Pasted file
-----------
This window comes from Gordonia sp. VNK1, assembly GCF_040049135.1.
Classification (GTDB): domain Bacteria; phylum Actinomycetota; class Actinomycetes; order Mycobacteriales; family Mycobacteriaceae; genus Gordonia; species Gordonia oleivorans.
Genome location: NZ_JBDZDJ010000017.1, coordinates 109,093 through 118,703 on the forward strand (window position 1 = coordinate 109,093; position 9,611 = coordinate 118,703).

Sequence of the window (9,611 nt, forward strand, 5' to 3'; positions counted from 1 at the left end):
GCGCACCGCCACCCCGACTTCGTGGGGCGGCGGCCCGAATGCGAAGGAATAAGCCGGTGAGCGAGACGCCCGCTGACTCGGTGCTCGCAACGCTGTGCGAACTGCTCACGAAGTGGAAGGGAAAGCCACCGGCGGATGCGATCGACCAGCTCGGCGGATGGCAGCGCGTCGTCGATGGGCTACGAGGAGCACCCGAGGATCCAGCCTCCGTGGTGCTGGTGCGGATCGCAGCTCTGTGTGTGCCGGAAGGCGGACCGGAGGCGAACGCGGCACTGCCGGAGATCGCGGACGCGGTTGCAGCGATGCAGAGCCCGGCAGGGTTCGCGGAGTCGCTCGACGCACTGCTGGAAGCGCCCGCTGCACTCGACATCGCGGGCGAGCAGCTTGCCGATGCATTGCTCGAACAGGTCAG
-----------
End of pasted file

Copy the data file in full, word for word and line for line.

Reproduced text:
This window comes from Gordonia sp. VNK1, assembly GCF_040049135.1.
Classification (GTDB): domain Bacteria; phylum Actinomycetota; class Actinomycetes; order Mycobacteriales; family Mycobacteriaceae; genus Gordonia; species Gordonia oleivorans.
Genome location: NZ_JBDZDJ010000017.1, coordinates 109,093 through 118,703 on the forward strand (window position 1 = coordinate 109,093; position 9,611 = coordinate 118,703).

Sequence of the window (9,611 nt, forward strand, 5' to 3'; positions counted from 1 at the left end):
GCGCACCGCCACCCCGACTTCGTGGGGCGGCGGCCCGAATGCGAAGGAATAAGCCGGTGAGCGAGACGCCCGCTGACTCGGTGCTCGCAACGCTGTGCGAACTGCTCACGAAGTGGAAGGGAAAGCCACCGGCGGATGCGATCGACCAGCTCGGCGGATGGCAGCGCGTCGTCGATGGGCTACGAGGAGCACCCGAGGATCCAGCCTCCGTGGTGCTGGTGCGGATCGCAGCTCTGTGTGTGCCGGAAGGCGGACCGGAGGCGAACGCGGCACTGCCGGAGATCGCGGACGCGGTTGCAGCGATGCAGAGCCCGGCAGGGTTCGCGGAGTCGCTCGACGCACTGCTGGAAGCGCCCGCTGCACTCGACATCGCGGGCGAGCAGCTTGCCGATGCATTGCTCGAACAGGTCAG